The Wake’s anthropological view of warfare and militarism is always scatological, invoked right from the first page with “penisolate war” (FW 3), The Peninsular War where Wellington and Napoleon first clashed. Warfare in Finnegans Wake is reduced to a pissing contest (hence, Waterloo), having to do with the nether regions, characteristic of anal-territorial animal aggression implied by using excrement as territorial marker. As Timothy Leary liked to say, “The only intelligent way to discuss politics is on all fours.” Or as the Wake puts it, “All’s fair on all fours.” (FW 295)

Wednesday, October 18, 2017

Read Scott Horton's new book on Afghanistan

If you lean at all toward an antiwar position -- if you are at least open to the idea that the U.S. should not fight endless Asian land wars -- you need to read Scott Horton's new book, Fool's Errand: Time to End the War in Afghanistan.  I happen to agree with Horton's position, but it's also a well-researched, interesting book, a lively and interesting read.

Here are some of the things you'll learn if you read Horton's book:

• There is nothing particularly Islamic about suicide bombers. It's a tactic used by combatants who have no other means to inflict serious casualties. (Horton does not mention this, but the history of World War II in the Pacific illustrates the point. The Japanese resorted to kamikaze attacks after their navy was at the bottom of the ocean.)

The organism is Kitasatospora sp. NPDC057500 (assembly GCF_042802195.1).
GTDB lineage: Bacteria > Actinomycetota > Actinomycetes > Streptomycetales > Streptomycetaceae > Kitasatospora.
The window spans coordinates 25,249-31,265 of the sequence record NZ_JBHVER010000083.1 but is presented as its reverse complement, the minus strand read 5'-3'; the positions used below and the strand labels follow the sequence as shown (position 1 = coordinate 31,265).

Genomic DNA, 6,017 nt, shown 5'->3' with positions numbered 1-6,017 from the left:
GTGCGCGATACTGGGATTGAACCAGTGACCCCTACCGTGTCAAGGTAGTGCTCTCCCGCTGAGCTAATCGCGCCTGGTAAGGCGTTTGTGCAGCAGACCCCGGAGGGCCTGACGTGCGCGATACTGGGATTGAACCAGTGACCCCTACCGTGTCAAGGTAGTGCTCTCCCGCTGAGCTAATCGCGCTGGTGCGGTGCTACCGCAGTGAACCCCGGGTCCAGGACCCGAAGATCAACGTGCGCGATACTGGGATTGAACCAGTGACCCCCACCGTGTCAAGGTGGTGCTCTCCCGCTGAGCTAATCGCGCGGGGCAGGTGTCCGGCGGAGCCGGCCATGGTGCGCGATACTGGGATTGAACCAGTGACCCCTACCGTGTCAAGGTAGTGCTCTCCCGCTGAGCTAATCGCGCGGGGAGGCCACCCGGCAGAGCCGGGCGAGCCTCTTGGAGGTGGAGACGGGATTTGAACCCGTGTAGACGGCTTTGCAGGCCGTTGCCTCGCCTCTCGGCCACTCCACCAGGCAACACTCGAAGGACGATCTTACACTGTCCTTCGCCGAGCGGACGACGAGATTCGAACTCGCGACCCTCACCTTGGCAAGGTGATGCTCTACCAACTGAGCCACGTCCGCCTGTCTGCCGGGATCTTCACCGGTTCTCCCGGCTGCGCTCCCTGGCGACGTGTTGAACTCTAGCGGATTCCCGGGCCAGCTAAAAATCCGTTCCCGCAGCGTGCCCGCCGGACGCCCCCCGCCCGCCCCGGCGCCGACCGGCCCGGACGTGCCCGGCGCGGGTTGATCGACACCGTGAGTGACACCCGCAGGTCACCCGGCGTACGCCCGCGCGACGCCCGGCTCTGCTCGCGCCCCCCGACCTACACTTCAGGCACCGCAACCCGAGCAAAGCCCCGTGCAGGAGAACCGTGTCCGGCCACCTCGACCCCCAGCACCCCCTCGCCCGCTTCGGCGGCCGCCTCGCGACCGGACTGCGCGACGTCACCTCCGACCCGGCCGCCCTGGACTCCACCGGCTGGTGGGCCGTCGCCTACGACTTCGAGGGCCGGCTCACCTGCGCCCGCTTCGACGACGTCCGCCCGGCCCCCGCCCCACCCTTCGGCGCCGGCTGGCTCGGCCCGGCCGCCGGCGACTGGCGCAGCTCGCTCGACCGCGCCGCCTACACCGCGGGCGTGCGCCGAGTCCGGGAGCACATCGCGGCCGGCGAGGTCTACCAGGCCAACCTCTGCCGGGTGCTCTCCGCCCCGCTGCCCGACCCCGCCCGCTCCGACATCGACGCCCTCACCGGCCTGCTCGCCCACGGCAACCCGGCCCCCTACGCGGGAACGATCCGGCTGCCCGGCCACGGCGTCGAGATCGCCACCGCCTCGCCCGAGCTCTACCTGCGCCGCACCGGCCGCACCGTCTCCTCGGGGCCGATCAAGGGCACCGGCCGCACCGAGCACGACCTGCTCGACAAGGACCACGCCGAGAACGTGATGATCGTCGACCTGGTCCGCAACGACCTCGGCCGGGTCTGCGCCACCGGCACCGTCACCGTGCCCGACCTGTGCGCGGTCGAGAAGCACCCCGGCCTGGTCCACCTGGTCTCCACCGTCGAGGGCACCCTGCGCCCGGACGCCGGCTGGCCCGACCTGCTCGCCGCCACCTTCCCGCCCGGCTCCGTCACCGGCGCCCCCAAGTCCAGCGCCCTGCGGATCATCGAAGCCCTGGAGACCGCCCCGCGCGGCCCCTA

• The U.S. is no closer to defeating the Taliban now than it ever was.

• The war in Afghanistan is now the longest war the U.S. has fought.

• The U.S. could have fought a limited war to get rid of Osama bin Laden and his allies, getting out of Afghanistan within a few months.

• If you serve in the U.S. armed forces, you are not likely to be "fighting for freedom." You will be fighting to subjugate people into the American empire.

• Many U.S. allies in Afghanistan sided with the Russians during the Soviet Union's invasion. The folks in Afghanistan who oppose foreign intervention as the "bad guys" in our eyes, just as they were the baddies as far as the Russians were concerned.

• Many of the people we are killing over there are not terrorists or enemy combatants.

• As badly as the Taliban treat women, they are actually better than many of the folks we support. The Taliban at least are less tolerant of rape than many of our allies.

Horton uncovers endless outrages. I could cite numerous passages in the book; here is one. After describing how the Obama administration in 2016 sought to bolster the Afghan government by purchasing Russian MI-25 attack helicopters from India (to get around U.S. sanctions against Russia), Horton writes,

"India's continued willingness to train and equip Afghan National Army forces in their fight against the Afghan Taliban and the Haqqani Network amounted to nothing less than a 'proxy war' between India and Pakistan in Afghanistan, in the words of reporter Charles Tiefer, a proxy war in which the U.S. remains on both sides. All this virtually guarantees the Pakistani state will increase aid to their favored insurgent forces in response. The Americans could not be employing a more self-defeating strategy if sabotage was their actual goal."

Your tax dollars at work! Did you know that India was intervening in Afghanistan, with American encouragement? The book is full of such surprises.

I bought my copy of the book as a Kindle from Amazon for $9.99 — a fair price for a new book.